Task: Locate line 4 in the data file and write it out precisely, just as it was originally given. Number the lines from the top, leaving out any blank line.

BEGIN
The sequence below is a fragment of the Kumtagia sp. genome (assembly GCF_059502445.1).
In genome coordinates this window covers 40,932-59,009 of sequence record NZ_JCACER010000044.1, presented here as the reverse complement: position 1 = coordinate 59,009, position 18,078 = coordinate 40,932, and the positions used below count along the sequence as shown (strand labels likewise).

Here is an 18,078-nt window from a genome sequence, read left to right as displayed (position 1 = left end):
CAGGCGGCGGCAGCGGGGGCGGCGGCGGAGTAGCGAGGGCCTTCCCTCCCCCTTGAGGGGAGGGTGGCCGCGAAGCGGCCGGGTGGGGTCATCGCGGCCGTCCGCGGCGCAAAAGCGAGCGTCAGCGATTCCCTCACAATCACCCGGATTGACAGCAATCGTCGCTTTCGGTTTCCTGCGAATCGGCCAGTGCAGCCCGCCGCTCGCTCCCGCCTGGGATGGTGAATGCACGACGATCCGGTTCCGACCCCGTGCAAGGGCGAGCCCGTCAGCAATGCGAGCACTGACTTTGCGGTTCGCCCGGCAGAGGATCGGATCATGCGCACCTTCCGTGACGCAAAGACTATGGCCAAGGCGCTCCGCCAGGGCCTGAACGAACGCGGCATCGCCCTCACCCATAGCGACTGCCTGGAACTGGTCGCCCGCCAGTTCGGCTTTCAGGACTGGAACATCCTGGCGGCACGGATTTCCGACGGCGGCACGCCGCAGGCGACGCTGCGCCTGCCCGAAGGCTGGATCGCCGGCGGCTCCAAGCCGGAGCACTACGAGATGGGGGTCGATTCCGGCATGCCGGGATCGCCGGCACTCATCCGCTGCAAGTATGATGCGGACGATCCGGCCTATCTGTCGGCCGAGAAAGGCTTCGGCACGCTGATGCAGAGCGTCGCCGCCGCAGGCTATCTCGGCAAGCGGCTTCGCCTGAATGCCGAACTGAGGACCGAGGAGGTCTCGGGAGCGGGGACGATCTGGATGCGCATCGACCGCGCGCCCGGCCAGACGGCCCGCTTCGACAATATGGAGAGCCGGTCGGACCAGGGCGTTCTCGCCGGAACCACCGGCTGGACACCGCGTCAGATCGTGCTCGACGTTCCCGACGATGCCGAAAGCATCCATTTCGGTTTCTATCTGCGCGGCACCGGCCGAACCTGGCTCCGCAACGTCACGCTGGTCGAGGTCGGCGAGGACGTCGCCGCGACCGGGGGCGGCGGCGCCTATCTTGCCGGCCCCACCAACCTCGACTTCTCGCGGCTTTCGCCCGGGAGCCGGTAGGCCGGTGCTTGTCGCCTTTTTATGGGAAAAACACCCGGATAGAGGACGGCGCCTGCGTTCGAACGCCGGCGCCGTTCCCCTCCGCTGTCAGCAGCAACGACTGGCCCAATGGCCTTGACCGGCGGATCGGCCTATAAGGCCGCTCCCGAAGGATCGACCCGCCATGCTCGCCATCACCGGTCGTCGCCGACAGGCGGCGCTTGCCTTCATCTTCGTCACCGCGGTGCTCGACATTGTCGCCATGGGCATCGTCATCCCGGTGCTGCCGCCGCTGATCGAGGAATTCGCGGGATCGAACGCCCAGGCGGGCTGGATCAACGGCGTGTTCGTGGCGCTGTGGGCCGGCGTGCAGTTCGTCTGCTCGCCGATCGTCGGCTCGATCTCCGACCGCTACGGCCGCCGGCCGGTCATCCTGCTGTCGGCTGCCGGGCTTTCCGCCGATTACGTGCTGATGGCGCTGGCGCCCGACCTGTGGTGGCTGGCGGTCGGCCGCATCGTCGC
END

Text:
CAGGCGGCGGCAGCGGGGGCGGCGGCGGAGTAGCGAGGGCCTTCCCTCCCCCTTGAGGGGAGGGTGGCCGCGAAGCGGCCGGGTGGGGTCATCGCGGCCGTCCGCGGCGCAAAAGCGAGCGTCAGCGATTCCCTCACAATCACCCGGATTGACAGCAATCGTCGCTTTCGGTTTCCTGCGAATCGGCCAGTGCAGCCCGCCGCTCGCTCCCGCCTGGGATGGTGAATGCACGACGATCCGGTTCCGACCCCGTGCAAGGGCGAGCCCGTCAGCAATGCGAGCACTGACTTTGCGGTTCGCCCGGCAGAGGATCGGATCATGCGCACCTTCCGTGACGCAAAGACTATGGCCAAGGCGCTCCGCCAGGGCCTGAACGAACGCGGCATCGCCCTCACCCATAGCGACTGCCTGGAACTGGTCGCCCGCCAGTTCGGCTTTCAGGACTGGAACATCCTGGCGGCACGGATTTCCGACGGCGGCACGCCGCAGGCGACGCTGCGCCTGCCCGAAGGCTGGATCGCCGGCGGCTCCAAGCCGGAGCACTACGAGATGGGGGTCGATTCCGGCATGCCGGGATCGCCGGCACTCATCCGCTGCAAGTATGATGCGGACGATCCGGCCTATCTGTCGGCCGAGAAAGGCTTCGGCACGCTGATGCAGAGCGTCGCCGCCGCAGGCTATCTCGGCAAGCGGCTTCGCCTGAATGCCGAACTGAGGACCGAGGAGGTCTCGGGAGCGGGGACGATCTGGATGCGCATCGACCGCGCGCCCGGCCAGACGGCCCGCTTCGACAATATGGAGAGCCGGTCGGACCAGGGCGTTCTCGCCGGAACCACCGGCTGGACACCGCGTCAGATCGTGCTCGACGTTCCCGACGATGCCGAAAGCATCCATTTCGGTTTCTATCTGCGCGGCACCGGCCGAACCTGGCTCCGCAACGTCACGCTGGTCGAGGTCGGCGAGGACGTCGCCGCGACCGGGGGCGGCGGCGCCTATCTTGCCGGCCCCACCAACCTCGACTTCTCGCGGCTTTCGCCCGGGAGCCGGTAGGCCGGTGCTTGTCGCCTTTTTATGGGAAAAACACCCGGATAGAGGACGGCGCCTGCGTTCGAACGCCGGCGCCGTTCCCCTCCGCTGTCAGCAGCAACGACTGGCCCAATGGCCTTGACCGGCGGATCGGCCTATAAGGCCGCTCCCGAAGGATCGACCCGCCATGCTCGCCATCACCGGTCGTCGCCGACAGGCGGCGCTTGCCTTCATCTTCGTCACCGCGGTGCTCGACATTGTCGCCATGGGCATCGTCATCCCGGTGCTGCCGCCGCTGATCGAGGAATTCGCGGGATCGAACGCCCAGGCGGGCTGGATCAACGGCGTGTTCGTGGCGCTGTGGGCCGGCGTGCAGTTCGTCTGCTCGCCGATCGTCGGCTCGATCTCCGACCGCTACGGCCGCCGGCCGGTCATCCTGCTGTCGGCTGCCGGGCTTTCCGCCGATTACGTGCTGATGGCGCTGGCGCCCGACCTGTGGTGGCTGGCGGTCGGCCGCATCGTCGC